Observations: Lamar Jackson ($21) was the fourth player to be nominated and Patrick Mahomes ($20) was the sixth, setting an early bar for the position - albeit one that is consistent with how this league has valued the position in recent years and other auction drafts have valued the position this summer. There's nothing wrong with fantasy owners paying up for either stud, but here's the issue: Jackson (2019) and Mahomes (2018) almost have to repeat their recent magical seasons for it to pay off. Sure, there's a certain peace of mind that comes along with plugging one or the other in your lineup every week regardless of the matchup. However, who's to say Russell Wilson ($11) won't go toe-to-toe with them in at least 12 games or the combination of Carson Wentz ($3) and Drew Brees ($4) won't be able to match up with them most weeks for a third of the cost?

Strategy: Generally speaking and especially in leagues that award four points per passing touchdown, I want my starting quarterback to be a capable run threat, meaning I want a floor of at least 200-300 rushing yards and a few scores on the ground - especially in a league such as this one in which passing TDs are worth four points. It's also been well-documented that quarterback is very deep this year, as there are roughly 21 quarterbacks that fantasy owners can feel reasonably good about starting most weeks. Auction league owners would do well to remember that; there's not much of a reason to spend much more than $10 at the position, if only because it will almost certainly wind up costing you a potential starter later in the draft. Think about it: Jackson and a $1 player versus Wilson and CeeDee Lamb? Jackson and a $1 player versus Wentz and D.K. Metcalf ($20). Pounce on Jackson or Mahomes if they go incredibly cheap. Otherwise, I'd recommend playing the matchup game.

Total spent at QB: $12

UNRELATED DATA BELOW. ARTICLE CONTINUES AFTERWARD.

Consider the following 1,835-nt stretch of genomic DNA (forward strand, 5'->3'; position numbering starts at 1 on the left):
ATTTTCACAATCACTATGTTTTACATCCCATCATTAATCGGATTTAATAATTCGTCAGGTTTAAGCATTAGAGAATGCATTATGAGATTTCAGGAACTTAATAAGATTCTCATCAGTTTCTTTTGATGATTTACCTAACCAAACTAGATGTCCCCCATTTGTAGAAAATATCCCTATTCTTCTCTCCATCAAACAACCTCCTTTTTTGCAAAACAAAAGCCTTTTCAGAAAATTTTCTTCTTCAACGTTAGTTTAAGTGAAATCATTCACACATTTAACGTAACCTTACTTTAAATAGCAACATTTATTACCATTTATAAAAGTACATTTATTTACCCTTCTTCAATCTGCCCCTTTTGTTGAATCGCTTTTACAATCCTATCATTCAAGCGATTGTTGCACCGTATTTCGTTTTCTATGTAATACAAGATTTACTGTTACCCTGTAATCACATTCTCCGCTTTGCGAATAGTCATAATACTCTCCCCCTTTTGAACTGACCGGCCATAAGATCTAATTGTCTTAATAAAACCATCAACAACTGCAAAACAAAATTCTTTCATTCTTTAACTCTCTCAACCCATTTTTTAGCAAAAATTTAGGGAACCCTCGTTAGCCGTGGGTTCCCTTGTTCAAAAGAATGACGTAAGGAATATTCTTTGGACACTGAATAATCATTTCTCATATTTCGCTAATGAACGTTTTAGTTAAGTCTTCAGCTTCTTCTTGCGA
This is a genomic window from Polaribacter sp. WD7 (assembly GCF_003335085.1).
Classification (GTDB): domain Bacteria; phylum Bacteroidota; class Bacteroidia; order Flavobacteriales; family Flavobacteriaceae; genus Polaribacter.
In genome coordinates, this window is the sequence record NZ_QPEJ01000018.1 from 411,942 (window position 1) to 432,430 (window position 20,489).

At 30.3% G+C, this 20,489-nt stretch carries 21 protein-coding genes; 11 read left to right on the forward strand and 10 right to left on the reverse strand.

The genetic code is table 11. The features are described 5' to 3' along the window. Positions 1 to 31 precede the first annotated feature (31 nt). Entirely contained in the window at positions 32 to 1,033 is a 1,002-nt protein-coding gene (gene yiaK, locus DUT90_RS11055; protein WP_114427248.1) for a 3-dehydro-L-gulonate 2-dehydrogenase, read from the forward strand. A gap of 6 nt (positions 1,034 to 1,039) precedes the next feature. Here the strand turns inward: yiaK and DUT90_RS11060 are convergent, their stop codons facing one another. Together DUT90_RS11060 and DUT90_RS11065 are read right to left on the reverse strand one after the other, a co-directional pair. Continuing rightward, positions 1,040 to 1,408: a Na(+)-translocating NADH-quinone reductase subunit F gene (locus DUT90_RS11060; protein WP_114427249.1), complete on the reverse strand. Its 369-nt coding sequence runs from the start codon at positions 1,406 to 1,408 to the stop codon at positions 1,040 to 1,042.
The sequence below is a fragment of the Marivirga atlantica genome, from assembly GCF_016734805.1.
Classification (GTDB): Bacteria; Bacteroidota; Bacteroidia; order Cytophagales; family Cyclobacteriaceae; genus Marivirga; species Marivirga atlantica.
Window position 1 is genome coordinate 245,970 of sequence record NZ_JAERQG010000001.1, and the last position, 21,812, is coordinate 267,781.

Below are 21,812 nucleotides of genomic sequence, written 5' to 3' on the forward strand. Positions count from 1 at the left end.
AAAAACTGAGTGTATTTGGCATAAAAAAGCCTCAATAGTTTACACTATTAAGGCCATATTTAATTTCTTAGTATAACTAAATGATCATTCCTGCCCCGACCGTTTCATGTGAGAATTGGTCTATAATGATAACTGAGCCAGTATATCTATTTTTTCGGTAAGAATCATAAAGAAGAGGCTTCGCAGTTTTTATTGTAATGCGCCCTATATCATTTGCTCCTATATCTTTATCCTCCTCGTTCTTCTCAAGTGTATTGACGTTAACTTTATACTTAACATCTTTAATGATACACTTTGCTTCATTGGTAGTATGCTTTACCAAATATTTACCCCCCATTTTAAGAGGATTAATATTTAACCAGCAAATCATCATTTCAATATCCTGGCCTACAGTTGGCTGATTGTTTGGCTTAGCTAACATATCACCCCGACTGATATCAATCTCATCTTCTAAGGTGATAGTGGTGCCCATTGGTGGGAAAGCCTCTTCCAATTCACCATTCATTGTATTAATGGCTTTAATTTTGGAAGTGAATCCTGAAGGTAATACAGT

Running Backs
Actual $ My $ Player Tm
61 60 Christian McCaffrey CAR
54 55 Saquon Barkley NYG
55 53 Alvin Kamara NO
55 52 Ezekiel Elliott DAL
54 48 Dalvin Cook MIN
41 46 Derrick Henry TEN
44 43 Clyde Edwards-Helaire KC
40 42 Miles Sanders PHI
36 41 Joe Mixon CIN
38 41 Kenyan Drake ARI
37 39 Josh Jacobs LV
28 36 Aaron Jones GB
34 34 Austin Ekeler LAC
49 34 Nick Chubb CLE
26 28 James Conner PIT
28 26 Chris Carson SEA
26 25 Jonathan Taylor IND
26 25 Todd Gurley ATL
35 25 Leonard Fournette JAC
25 22 Melvin Gordon DEN
26 22 Le'Veon Bell NYJ
17 20 Mark Ingram BAL
23 19 David Johnson HOU
19 16 Ronald Jones TB
12 16 D'Andre Swift DET
18 15 Kareem Hunt CLE
26 13 Raheem Mostert SF
12 13 David Montgomery CHI
10 13 Cam Akers LAR
11 11 Tarik Cohen CHI
8 11 Zack Moss BUF
3 10 Phillip Lindsay DEN
9 10 J.K. Dobbins BAL
13 10 James White NE
16 9 Devin Singletary BUF
3 9 Matt Breida MIA
5 9 Marlon Mack IND
12 8 Jordan Howard MIA
3 8 Boston Scott PHI
3 8 Duke Johnson HOU
8 8 Kerryon Johnson DET
5 7 Latavius Murray NO
5 5 Adrian Peterson WAS
2 7 Alexander Mattison MIN
2 5 Chase Edmonds ARI
6 4 Antonio Gibson WAS
2 7 Damien Harris NE
- 6 Darrel Williams KC
5 6 AJ Dillon GB
3 6 Tevin Coleman SF
1 5 Jerick McKinnon SF
2 5 Nyheim Hines IND
2 4 Tony Pollard DAL
1 4 Chris Thompson JAC
3 4 Darrell Henderson LAR
- 3 LeSean McCoy TB
- 3 Joshua Kelley LAC
- 2 Bryce Love WAS
4 2 Darrynton Evans TEN
2 2 Justin Jackson LAC
1 1 DeAndre Washington KC
2 1 Lamar Miller NE
1 1 Ke'Shawn Vaughn TB
1 1 Eno Benjamin ARI
1 1 Benny Snell PIT
1 1 Lynn Bowden LV

Observations: It's taken me a pair of industry drafts to embrace the sticker shock that is attached to the high-end running backs this year. Running backs have struggled to bring $50 bids in this league for several years and I would argue there are more players with what we can assume are locked-in workloads entering this season than any in recent memory. Unless you are participating in several auctions and want to diversify your portfolio, I cannot advocate spending more than $60 on one player, and I have seen multiple drafts in which McCaffrey ($61) draws a bid in the $65-70 range. In two of the auction drafts I have participated in (this one) or been involved with in some fashion (the 14-team King's Classic that requires 10 starters and includes three flex spots), an owner paid up for both McCaffrey and Barkley ($54). By dropping roughly $115 on two players, those owners can't even spend more than $10 per player on the rest of the starting lineup. It is more understandable to employ this strategy when an owner can get away with going cheap at quarterback, tight end, kicker and defense/special teams (as was the case in this league), but to do so with no kicker or D/STs requires almost half of your $1 bids - of which there will be many - to hit. That approach is ridiculously insane in a 14-teamer. Having no depth in a year where COVID-19 is a huge consideration makes it even worse. In this draft, the McCaffrey-Barkley owner also dropped $44 to grab Clyde Edwards-Helaire, bringing his total bill for the only three running backs on his roster to $159. Leaving yourself with $41 to spend on 15 players is not an optimal strategy either, although this owner did well to land Josh Allen ($4), Jamison Crowder ($11), Jalen Reagor ($5), Allen Lazard ($4) and Rob Gronkowski ($2).